We hold that in the instant case, County Court at Law Number One lacked the authority to dismiss the prosecution when the State's attorney failed to appear *614 when the case was called for trial.[8] As such, contrary to the Court of Appeals' ultimate holding, County Court at Law Number One did not effectively waive its jurisdiction. According to Art. 4.16, V.A.C.C.P., when two or more courts have concurrent jurisdiction, the court in which the complaint is first filed shall retain jurisdiction. Absent a proper disposal of the case, County Court at Law One retained jurisdiction of the instant case and the County Court at Law Number Two did not have authority to act.[9]

In her second ground for review, Appellee claims that the court of appeals misstated the grounds for her "Motion Seeking Enforcement of Prior Court Order, or Alternatively, Dismissal of Cause," submitted to County Court at Law Number Two. Given our previous disposition, however, any errors committed in County Court at Law Number Two are moot and need not be addressed. We therefore overrule Appellee's second ground for review.

The judgment of the Court of Appeals is vacated and the cause remanded to that court with instructions to direct County Court at Law Number Two to transfer cause number 52,919 to County Court at Law Number One for further proceedings not inconsistent with this opinion.

OVERSTREET, J., not participating.

CLINTON, Judge, concurring.

To amplify what occurred in case number 52,366 after those preliminary incidents recounted by the majority in note 1 of its opinion, let us resort to the statement of facts, viz:

THE COURT: All right. I'll call the case again, State of Texas vs. Leatha Dry Johnson.

[DEFENSE]: Defendant is ready and present and ready to go to trial.

THE COURT: All right. There is no announcement from the State. Is there anyone here on behalf of the State of Texas?

All right. [Defense counsel], do you want to move for dismissal?

[DEFENSE]: I move the charges against Ms. Johnson be dismissed with prejudice, Your Honor.

THE COURT: All right. Motion for dismissal will be granted. Charges dismissed.

[DEFENSE]: Thank you very much.

S.F. August 17, 1989 proceedings, at 4.[1] There are a docket entry to the same effect, Tr. 15, and a written "Order of Dismissal" signed by the trial judge of even date, reciting in more detail facts and circumstances, particularly the motion for "Dismissal of Charges with Prejudice," leading to the action taken by the trial court; it concludes:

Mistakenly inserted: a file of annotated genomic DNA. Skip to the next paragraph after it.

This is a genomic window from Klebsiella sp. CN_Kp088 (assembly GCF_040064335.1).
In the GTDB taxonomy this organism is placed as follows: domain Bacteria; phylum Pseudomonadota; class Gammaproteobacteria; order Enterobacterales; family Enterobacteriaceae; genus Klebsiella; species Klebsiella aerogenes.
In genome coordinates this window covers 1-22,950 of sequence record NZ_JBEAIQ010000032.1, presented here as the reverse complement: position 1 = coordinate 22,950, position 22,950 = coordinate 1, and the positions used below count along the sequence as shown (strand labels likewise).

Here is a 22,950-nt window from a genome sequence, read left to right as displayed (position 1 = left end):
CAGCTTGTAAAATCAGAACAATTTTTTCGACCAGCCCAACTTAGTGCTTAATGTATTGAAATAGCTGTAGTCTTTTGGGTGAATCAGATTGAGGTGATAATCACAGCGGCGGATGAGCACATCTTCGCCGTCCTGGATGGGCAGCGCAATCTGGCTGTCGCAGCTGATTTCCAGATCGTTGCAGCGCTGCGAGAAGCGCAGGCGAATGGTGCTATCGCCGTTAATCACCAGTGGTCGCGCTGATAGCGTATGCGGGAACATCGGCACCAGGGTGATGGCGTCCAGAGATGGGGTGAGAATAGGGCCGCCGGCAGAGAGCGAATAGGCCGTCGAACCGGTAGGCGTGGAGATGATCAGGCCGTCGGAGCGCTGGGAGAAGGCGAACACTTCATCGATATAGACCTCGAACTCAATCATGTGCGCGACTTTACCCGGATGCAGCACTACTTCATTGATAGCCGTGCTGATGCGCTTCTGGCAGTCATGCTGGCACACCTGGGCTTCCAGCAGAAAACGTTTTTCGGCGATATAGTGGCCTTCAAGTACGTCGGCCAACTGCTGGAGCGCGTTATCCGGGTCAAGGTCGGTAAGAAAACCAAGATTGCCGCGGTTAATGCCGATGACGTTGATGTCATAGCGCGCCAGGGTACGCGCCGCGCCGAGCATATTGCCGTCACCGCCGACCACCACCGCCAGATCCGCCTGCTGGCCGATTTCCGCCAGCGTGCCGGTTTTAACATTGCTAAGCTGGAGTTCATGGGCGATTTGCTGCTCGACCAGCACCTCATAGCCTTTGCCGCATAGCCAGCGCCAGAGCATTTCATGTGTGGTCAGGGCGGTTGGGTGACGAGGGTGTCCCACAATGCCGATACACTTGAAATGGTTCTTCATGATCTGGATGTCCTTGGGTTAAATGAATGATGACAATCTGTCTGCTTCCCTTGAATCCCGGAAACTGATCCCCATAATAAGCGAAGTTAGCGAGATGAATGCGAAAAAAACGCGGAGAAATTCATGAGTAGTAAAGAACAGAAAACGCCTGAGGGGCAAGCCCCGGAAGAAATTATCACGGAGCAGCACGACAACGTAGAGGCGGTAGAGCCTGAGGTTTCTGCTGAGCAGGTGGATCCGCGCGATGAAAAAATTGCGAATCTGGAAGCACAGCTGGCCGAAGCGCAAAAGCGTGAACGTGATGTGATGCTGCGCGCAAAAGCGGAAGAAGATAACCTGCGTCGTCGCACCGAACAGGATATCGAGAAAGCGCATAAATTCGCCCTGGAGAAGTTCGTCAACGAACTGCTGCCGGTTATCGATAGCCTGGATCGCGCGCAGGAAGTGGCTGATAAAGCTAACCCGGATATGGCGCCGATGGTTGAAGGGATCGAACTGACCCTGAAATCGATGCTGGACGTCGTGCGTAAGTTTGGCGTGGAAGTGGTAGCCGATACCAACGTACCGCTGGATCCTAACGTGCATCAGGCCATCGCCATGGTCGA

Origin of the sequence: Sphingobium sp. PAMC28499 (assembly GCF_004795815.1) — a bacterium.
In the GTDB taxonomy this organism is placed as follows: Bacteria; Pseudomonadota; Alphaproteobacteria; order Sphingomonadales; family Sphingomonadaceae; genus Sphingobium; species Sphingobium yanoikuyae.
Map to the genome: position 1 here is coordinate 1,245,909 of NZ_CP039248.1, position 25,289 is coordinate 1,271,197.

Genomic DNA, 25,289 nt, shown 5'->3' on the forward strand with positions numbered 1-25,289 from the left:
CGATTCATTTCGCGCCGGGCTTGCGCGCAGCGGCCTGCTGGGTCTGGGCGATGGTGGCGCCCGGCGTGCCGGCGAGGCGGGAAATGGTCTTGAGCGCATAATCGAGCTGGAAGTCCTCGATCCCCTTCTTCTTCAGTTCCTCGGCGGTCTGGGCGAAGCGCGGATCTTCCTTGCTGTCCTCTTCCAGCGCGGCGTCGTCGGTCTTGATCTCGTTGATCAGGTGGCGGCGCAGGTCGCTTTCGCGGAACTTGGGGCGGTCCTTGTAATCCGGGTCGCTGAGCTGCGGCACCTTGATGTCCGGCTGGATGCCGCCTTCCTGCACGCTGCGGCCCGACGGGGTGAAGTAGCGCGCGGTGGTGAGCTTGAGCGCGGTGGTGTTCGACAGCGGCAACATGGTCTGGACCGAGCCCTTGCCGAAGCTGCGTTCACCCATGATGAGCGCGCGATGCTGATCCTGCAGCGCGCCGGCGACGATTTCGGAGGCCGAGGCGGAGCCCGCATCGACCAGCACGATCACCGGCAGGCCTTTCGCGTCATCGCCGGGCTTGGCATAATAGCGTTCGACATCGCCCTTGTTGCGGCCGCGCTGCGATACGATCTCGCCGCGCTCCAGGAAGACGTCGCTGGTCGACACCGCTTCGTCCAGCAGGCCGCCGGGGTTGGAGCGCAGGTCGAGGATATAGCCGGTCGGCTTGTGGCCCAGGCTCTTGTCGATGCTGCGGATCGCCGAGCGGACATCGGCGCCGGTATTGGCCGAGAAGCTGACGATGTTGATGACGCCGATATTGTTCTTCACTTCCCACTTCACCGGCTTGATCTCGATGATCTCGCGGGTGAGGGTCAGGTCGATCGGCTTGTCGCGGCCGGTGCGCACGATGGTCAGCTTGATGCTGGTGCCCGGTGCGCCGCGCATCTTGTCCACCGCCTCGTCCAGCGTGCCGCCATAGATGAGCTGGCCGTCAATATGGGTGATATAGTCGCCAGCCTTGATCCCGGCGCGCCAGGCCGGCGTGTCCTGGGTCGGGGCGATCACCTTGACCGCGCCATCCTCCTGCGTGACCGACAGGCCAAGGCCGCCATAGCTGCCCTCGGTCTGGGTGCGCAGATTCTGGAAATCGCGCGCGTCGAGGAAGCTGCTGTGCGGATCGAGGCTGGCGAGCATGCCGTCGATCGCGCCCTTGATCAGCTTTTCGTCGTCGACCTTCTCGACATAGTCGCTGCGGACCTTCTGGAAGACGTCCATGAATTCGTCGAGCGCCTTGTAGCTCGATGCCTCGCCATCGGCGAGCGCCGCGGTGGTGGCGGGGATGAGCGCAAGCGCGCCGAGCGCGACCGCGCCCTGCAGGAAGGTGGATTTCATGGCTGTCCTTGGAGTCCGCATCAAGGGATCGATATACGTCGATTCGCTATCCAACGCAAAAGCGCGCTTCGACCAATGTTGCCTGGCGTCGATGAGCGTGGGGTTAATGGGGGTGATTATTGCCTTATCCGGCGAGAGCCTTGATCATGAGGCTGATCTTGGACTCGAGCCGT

After due consideration by the Court, IT IS ORDERED that the above numbered and styled case against the Defendant, LEATHA DRY JOHNSON, is hereby DISMISSED.

Tr. 16.[2]

That purported dismissal with prejudice generated the contretemps which thus far *615 has consumed time and energy of another county court at law, a court of appeals and now this Court. We are confronted with the paradox of a prosecutor disdaining his coveted right to appeal from the first "dismissal," initiating the same criminal action in another court, and then taking an appeal from a second "dismissal" to claim that the latter court "was without authority to dismiss the valid information." State v. Johnson, 795 S.W.2d 329, at 330 (Tex.App Amarillo 1990). Such is the stuff of which public despair of the judicial part of our criminal justice system is made.

While it possessed jurisdiction of the criminal offense, the County Court at Law No. 1 was utterly without authority to dismiss the information and underlying complaint and thus the criminal action in case number 52,336with or without prejudiceand to discharge appellant from the obligation of her appearance bond. Article 32.02, V.A.C.C.P.; State v. Eaves, 800 S.W.2d 220, at 223 (Tex.Cr.App.1990); Mailey v. State, 125 Tex.Cr.R. 625, 69 S.W.2d 765, at 776 (1934); State v. Anderson, 119 Tex. 110, 26 S.W.2d 174, at 178-179 (1930). Today the Court so concludes. Slip Opinion, at 613.

Furthermore, that the purported dismissal was "a voluntary relinquishment of.... jurisdiction to hear and determine the case" is not supported by decisions relied on by the court of appeals, Johnson, supra, at 331-332, since none involves an unauthorized dismissal.[3] Where a judge properly empowered and authorized to do so on motion of the prosecutor causes the trial court to dismiss a charging instrument in favor of prosecution pending in another court, to say that dismissal amounts to "voluntary relinquishment of jurisdiction" may be logically correct. But when a judge without power and authority to do so on motion of defendant purposefully undertakes to cause the trial court to "dismiss" a charging instrument with prejudice and to discharge the accused, it is a non sequitur to say by rote that such an unauthorized dismissal constitutes "voluntary relinquishment of jurisdiction." More to the point, the latter judge purports to cause the trial court to "exhaust" all jurisdiction over the criminal action and the person of the accused. See Garcia v. Dial, 596 S.W.2d 524, at 528 (Tex.Cr.App.1980) (after authorized dismissal of charging instrument, jurisdiction of trial court over cause is "exhausted").

"[T]he action of the [county court at law] in summarily dismissing the criminal case[ ] on the motion[ ] of the defendant ] was void[.]" State v. Anderson, supra, 26 S.W.2d at 179. Therefore, it is a nullity and could not be in law a proper relinquishment of jurisdiction over the subject matter and person of defendant. Since County Court at Law No. 1 retained actual jurisdiction over case number 52,336, County Court of Law No. 2 never acquired jurisdiction of the same offense or person of appellant. Article 4.16, V.A.C.C.P. Therefore, the judge of County Court at Law No. 2 was justified in rendering and causing to *616 be entered the order at issue, which may be construed as declining to exercise further jurisdiction over the subject matter and person of appellee. Ringer v. State, 135 Tex.Cr.R. 573, 121 S.W.2d 364, at 366 (1938); cf. Ex parte Lohse, 157 Tex.Cr.R. 488, 250 S.W.2d 215 (1952) (motion for rehearing 250 S.W.2d at 217) (where defendant raised question of jurisdiction of his person, plea should be sustained).